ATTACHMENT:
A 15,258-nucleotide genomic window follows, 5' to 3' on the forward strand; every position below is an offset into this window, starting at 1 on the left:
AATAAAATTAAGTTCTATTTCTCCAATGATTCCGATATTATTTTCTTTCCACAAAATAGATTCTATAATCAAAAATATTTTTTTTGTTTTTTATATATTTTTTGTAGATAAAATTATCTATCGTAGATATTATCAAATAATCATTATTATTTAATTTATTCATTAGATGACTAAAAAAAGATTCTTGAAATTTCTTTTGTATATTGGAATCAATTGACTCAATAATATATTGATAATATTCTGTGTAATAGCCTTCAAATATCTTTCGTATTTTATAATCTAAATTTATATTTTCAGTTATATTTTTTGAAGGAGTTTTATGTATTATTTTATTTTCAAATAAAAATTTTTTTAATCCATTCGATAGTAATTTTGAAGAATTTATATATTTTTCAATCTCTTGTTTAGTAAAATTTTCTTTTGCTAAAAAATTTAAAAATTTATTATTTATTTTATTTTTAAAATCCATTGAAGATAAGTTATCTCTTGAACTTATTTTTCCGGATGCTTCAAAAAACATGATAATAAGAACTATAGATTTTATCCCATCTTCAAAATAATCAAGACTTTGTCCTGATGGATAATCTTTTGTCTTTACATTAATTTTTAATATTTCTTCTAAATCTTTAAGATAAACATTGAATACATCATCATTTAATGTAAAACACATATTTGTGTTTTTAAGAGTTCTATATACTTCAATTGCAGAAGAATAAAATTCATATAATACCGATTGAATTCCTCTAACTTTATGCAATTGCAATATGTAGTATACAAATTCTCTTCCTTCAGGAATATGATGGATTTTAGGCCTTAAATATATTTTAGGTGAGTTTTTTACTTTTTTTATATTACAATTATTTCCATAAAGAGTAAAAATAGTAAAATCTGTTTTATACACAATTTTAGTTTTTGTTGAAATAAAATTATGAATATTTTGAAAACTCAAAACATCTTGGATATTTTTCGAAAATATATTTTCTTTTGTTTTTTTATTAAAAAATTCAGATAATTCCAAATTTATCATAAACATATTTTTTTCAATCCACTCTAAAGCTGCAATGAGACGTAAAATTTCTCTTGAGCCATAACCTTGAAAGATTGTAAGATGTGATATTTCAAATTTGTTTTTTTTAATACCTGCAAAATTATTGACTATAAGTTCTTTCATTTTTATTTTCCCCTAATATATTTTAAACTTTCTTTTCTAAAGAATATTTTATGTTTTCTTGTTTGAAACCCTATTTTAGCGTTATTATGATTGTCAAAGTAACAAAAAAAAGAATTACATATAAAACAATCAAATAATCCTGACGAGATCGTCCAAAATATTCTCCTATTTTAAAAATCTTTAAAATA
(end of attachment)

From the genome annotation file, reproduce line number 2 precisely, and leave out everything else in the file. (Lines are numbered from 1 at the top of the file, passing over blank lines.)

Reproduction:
AATAAAATTAAGTTCTATTTCTCCAATGATTCCGATATTATTTTCTTTCCACAAAATAGATTCTATAATCAAAAATATTTTTTTTGTTTTTTATATATTTTTTGTAGATAAAATTATCTATCGTAGATATTATCAAATAATCATTATTATTTAATTTATTCATTAGATGACTAAAAAAAGATTCTTGAAATTTCTTTTGTATATTGGAATCAATTGACTCAATAATATATTGATAATATTCTGTGTAATAGCCTTCAAATATCTTTCGTATTTTATAATCTAAATTTATATTTTCAGTTATATTTTTTGAAGGAGTTTTATGTATTATTTTATTTTCAAATAAAAATTTTTTTAATCCATTCGATAGTAATTTTGAAGAATTTATATATTTTTCAATCTCTTGTTTAGTAAAATTTTCTTTTGCTAAAAAATTTAAAAATTTATTATTTATTTTATTTTTAAAATCCATTGAAGATAAGTTATCTCTTGAACTTATTTTTCCGGATGCTTCAAAAAACATGATAATAAGAACTATAGATTTTATCCCATCTTCAAAATAATCAAGACTTTGTCCTGATGGATAATCTTTTGTCTTTACATTAATTTTTAATATTTCTTCTAAATCTTTAAGATAAACATTGAATACATCATCATTTAATGTAAAACACATATTTGTGTTTTTAAGAGTTCTATATACTTCAATTGCAGAAGAATAAAATTCATATAATACCGATTGAATTCCTCTAACTTTATGCAATTGCAATATGTAGTATACAAATTCTCTTCCTTCAGGAATATGATGGATTTTAGGCCTTAAATATATTTTAGGTGAGTTTTTTACTTTTTTTATATTACAATTATTTCCATAAAGAGTAAAAATAGTAAAATCTGTTTTATACACAATTTTAGTTTTTGTTGAAATAAAATTATGAATATTTTGAAAACTCAAAACATCTTGGATATTTTTCGAAAATATATTTTCTTTTGTTTTTTTATTAAAAAATTCAGATAATTCCAAATTTATCATAAACATATTTTTTTCAATCCACTCTAAAGCTGCAATGAGACGTAAAATTTCTCTTGAGCCATAACCTTGAAAGATTGTAAGATGTGATATTTCAAATTTGTTTTTTTTAATACCTGCAAAATTATTGACTATAAGTTCTTTCATTTTTATTTTCCCCTAATATATTTTAAACTTTCTTTTCTAAAGAATATTTTATGTTTTCTTGTTTGAAACCCTATTTTAGCGTTATTATGATTGTCAAAGTAACAAAAAAAAGAATTACATATAAAACAATCAAATAATCCTGACGAGATCGTCCAAAATATTCTCCTATTTTAAAAATCTTTAAAATA